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Feb. 1 (Bloomberg) -- Gamesa Corp. Tecnologica SA, Europe’s second-biggest wind-turbine maker, rose the most in almost two weeks as investors added bets on riskier assets, rewarding volatile stocks.
Gamesa, based in Zamudio, Spain, climbed 3.3 percent to 3.09 euros in Madrid, outstripping the Spanish benchmark Ibex-35’s 2.2 percent gain. Iberdrola SA, the world’s biggest renewable energy producer, rose 2.2 percent and Madrid-based rival Acciona SA rose 4.1 percent, the biggest increase in two months.
European stocks and government bonds from peripheral euro- region sovereigns advanced today as Greece offered concessions to win a debt-swap deal with lenders. Gamesa’s average volatility over the past 200 days was about 49 compared with 30 for the Ibex, meaning the stock tends to rise or fall more than the benchmark, according to data compiled by Bloomberg.
“The stock is heavily shorted,” said Gerard Reid, a renewable energy analyst at Jefferies International Ltd. in Frankfurt. “If the market is going up, then there’s a bit of short covering and that pushes the stock up even more than the market.”
German bunds fell, with the yield on the 10-year debt rising 6 basis points to 1.844 percent.
Dimensional Fund Advisors LP, the Austin, Texas-based investor with $213.7 billion under management, increased its stake in Gamesa to 7.47 millions shares from 7.31 million shares bringing its stake to 3.02 percent, according to a regulatory filing dated Jan. 30.
Short interest in Gamesa reached 10 percent of its share capital last month, the highest in more than two years, as investors dumped riskier assets on concern European officials were failing to box off the losses from the meltdown of Greece’s public finances.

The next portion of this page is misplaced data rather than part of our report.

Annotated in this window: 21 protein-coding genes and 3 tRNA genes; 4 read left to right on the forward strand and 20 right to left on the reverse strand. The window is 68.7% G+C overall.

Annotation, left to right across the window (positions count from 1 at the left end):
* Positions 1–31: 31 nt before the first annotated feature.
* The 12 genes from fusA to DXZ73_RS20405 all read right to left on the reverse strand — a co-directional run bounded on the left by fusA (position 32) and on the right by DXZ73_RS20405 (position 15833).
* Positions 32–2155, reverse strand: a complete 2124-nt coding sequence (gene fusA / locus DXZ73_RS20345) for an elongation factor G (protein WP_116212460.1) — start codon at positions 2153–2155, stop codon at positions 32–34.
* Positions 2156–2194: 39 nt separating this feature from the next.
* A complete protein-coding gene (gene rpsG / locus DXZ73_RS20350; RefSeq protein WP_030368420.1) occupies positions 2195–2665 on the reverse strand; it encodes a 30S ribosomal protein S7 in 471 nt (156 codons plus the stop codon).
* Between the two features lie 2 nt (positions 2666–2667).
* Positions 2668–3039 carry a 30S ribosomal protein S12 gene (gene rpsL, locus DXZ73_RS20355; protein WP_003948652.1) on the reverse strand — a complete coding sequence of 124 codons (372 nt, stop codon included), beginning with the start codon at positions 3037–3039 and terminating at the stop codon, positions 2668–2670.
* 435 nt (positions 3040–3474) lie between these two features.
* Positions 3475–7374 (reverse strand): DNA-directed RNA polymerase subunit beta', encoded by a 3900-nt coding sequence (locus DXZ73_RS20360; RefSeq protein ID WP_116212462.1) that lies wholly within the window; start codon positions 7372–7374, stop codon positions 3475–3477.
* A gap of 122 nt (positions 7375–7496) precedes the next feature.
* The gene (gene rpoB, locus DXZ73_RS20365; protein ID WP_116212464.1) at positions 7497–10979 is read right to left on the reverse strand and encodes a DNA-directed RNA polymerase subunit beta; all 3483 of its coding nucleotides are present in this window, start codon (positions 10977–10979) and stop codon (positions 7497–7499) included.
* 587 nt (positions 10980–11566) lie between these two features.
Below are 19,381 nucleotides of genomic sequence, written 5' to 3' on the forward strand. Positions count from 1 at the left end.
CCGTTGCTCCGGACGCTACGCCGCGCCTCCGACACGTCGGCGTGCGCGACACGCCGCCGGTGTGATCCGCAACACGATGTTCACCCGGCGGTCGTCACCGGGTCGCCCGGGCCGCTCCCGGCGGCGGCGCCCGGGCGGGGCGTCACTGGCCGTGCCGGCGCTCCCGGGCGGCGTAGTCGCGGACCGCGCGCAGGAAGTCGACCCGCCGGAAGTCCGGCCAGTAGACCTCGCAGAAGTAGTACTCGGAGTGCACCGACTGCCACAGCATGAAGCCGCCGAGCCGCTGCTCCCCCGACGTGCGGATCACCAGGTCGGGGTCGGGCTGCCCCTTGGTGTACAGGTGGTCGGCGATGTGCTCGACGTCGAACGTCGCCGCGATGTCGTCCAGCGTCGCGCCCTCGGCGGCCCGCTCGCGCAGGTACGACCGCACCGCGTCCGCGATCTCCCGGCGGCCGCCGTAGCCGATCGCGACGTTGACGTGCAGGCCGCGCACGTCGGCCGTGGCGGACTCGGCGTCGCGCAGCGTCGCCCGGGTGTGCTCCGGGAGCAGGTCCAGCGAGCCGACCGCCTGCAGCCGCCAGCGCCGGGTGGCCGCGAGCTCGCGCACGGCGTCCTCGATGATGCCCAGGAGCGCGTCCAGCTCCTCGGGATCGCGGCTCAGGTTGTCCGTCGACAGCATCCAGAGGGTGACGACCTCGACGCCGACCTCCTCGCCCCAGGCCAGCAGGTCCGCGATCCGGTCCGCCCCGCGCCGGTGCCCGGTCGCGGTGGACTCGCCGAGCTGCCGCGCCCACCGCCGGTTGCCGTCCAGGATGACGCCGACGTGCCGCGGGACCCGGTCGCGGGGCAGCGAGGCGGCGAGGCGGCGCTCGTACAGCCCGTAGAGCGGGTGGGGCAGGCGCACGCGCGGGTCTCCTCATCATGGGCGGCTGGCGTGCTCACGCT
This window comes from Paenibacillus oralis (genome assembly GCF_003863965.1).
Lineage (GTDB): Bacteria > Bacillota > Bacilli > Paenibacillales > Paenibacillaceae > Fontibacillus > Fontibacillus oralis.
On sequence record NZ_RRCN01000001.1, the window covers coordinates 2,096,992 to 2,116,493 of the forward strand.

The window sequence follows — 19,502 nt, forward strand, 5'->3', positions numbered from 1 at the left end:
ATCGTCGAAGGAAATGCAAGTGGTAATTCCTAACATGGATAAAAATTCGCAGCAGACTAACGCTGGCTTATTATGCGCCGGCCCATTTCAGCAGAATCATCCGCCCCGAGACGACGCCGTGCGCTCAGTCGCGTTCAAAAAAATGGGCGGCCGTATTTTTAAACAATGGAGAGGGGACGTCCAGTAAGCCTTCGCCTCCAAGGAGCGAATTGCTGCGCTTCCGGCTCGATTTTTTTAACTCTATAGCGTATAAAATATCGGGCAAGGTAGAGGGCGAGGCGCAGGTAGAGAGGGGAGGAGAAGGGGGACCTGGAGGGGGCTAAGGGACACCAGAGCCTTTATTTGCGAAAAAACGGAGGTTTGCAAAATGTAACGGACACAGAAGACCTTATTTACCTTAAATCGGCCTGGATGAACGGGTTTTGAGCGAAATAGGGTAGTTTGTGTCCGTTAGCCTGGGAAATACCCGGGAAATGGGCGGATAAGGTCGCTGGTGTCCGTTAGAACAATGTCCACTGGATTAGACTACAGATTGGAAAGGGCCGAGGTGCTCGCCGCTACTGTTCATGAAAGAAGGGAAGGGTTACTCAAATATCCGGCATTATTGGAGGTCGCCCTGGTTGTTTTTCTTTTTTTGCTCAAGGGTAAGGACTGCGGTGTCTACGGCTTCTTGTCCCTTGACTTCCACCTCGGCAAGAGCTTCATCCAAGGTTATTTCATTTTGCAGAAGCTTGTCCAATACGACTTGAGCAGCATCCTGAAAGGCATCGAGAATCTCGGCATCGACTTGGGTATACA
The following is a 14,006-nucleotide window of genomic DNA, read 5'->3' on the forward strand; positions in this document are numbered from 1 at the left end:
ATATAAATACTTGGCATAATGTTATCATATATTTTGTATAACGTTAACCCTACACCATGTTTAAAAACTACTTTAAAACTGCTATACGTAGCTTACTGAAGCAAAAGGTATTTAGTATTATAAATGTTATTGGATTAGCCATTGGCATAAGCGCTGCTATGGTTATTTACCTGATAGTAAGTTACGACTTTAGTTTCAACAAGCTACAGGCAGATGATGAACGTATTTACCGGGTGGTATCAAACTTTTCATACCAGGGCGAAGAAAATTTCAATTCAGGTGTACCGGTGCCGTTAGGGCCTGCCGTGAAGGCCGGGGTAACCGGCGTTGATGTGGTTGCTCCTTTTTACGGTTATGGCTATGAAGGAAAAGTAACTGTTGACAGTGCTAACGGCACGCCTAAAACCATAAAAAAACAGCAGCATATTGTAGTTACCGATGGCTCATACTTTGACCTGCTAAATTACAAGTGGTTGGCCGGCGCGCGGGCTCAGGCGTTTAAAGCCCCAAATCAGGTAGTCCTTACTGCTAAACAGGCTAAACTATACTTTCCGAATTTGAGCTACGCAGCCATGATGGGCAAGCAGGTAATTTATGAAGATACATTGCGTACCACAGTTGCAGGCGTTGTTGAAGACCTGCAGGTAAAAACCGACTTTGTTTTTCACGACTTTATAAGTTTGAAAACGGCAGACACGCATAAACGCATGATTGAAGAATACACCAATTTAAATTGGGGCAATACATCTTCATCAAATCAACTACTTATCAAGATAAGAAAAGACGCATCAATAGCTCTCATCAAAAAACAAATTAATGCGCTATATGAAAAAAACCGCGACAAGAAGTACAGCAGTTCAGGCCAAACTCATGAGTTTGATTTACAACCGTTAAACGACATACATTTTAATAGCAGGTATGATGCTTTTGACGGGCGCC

The extra yield investors demanded to hold 10-year Spanish government bonds jumped 89 basis points in the first part of last month to reach 380 points on Dec. 8 while Gamesa’s shorts peaked on Dec. 12. The spread on Spanish government debt narrowed to 300 basis points today while Gamesa shorts accounted for 6.4 percent of its shares on Jan. 30, the most recent figures available from Data Explorers on Bloomberg.
Short interest in Iberdrola was 1.6 percent of its outstanding share capital on Jan. 30 while Acciona’s shorts were 4.6 percent, according to Data Explorers.
Neither Gamesa, Iberdrola nor Acciona will be affected by Spain’s decision last week to stop granting subsidies for new renewable power generators because they weren’t assuming any additional plants still waiting for approval and the move bolsters aid for their current assets, according to analysts’ notes from Citigroup Inc. and Banesto Bolsa.
--Editors: Alex Devine, Tony Barrett
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